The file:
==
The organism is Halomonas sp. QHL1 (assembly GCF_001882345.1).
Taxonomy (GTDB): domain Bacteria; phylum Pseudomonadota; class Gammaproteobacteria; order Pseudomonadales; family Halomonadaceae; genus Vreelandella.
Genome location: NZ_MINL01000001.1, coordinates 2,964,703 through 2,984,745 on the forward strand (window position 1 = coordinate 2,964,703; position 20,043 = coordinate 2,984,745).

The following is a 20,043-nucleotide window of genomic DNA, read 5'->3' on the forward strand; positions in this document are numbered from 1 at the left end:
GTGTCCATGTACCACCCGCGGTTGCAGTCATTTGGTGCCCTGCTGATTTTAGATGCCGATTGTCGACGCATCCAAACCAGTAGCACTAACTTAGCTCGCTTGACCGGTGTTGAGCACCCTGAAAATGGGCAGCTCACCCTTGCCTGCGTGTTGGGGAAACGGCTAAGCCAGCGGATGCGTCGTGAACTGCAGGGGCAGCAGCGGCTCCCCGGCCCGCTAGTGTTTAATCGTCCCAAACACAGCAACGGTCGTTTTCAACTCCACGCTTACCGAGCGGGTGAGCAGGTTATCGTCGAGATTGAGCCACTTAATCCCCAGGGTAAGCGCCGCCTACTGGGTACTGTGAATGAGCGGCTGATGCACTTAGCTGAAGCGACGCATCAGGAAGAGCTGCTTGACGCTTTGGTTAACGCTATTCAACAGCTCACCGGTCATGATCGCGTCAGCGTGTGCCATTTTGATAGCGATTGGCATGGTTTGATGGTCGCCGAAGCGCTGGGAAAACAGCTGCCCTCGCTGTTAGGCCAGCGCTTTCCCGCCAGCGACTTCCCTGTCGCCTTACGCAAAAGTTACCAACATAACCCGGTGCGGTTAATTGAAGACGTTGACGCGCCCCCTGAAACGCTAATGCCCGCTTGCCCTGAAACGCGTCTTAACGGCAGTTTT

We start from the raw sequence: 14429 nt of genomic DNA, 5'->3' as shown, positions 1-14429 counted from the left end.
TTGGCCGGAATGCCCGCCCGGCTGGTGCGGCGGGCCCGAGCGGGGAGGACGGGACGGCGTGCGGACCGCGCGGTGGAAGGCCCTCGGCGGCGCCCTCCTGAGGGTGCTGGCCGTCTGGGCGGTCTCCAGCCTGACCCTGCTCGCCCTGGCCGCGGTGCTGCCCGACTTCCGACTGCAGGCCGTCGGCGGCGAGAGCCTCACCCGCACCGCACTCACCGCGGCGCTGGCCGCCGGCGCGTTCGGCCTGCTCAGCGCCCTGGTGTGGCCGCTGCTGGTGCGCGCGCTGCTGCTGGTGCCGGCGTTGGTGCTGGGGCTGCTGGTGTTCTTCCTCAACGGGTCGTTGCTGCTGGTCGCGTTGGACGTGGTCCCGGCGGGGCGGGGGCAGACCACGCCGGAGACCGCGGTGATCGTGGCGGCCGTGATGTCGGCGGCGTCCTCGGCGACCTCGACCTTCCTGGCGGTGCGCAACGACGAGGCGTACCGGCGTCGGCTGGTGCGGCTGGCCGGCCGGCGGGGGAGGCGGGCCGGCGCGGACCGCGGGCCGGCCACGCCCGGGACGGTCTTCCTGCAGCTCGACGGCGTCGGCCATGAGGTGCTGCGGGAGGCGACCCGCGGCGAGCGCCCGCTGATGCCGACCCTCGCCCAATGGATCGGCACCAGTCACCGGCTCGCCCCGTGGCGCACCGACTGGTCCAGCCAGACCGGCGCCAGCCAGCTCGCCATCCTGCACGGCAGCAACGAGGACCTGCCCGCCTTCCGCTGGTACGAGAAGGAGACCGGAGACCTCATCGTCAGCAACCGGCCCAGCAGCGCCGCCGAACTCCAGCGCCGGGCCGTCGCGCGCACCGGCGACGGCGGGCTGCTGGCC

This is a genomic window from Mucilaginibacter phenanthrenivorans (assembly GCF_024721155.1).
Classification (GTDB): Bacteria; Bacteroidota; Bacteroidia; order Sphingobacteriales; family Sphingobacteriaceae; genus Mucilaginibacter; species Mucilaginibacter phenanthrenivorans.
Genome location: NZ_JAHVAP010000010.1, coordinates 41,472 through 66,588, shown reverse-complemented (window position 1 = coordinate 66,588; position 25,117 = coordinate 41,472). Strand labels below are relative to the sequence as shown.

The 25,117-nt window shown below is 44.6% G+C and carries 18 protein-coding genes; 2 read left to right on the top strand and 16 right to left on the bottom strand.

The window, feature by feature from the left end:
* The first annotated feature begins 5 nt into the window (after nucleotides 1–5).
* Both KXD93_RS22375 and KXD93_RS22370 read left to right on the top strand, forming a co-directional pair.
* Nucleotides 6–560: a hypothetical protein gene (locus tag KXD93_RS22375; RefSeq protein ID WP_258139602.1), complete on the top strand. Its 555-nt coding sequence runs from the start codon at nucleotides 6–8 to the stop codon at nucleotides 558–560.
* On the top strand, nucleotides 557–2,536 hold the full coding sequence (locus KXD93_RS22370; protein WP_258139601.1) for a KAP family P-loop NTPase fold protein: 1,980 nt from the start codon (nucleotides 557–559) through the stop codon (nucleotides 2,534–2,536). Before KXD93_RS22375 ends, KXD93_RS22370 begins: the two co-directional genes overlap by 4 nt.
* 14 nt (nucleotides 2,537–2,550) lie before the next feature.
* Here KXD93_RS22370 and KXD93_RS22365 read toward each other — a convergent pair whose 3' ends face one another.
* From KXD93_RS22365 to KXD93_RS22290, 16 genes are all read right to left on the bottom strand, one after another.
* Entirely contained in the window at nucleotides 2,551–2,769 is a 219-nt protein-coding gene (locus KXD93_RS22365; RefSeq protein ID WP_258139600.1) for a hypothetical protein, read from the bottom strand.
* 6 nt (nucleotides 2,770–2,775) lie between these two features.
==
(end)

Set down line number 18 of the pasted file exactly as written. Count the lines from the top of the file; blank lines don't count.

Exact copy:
* Here KXD93_RS22370 and KXD93_RS22365 read toward each other — a convergent pair whose 3' ends face one another.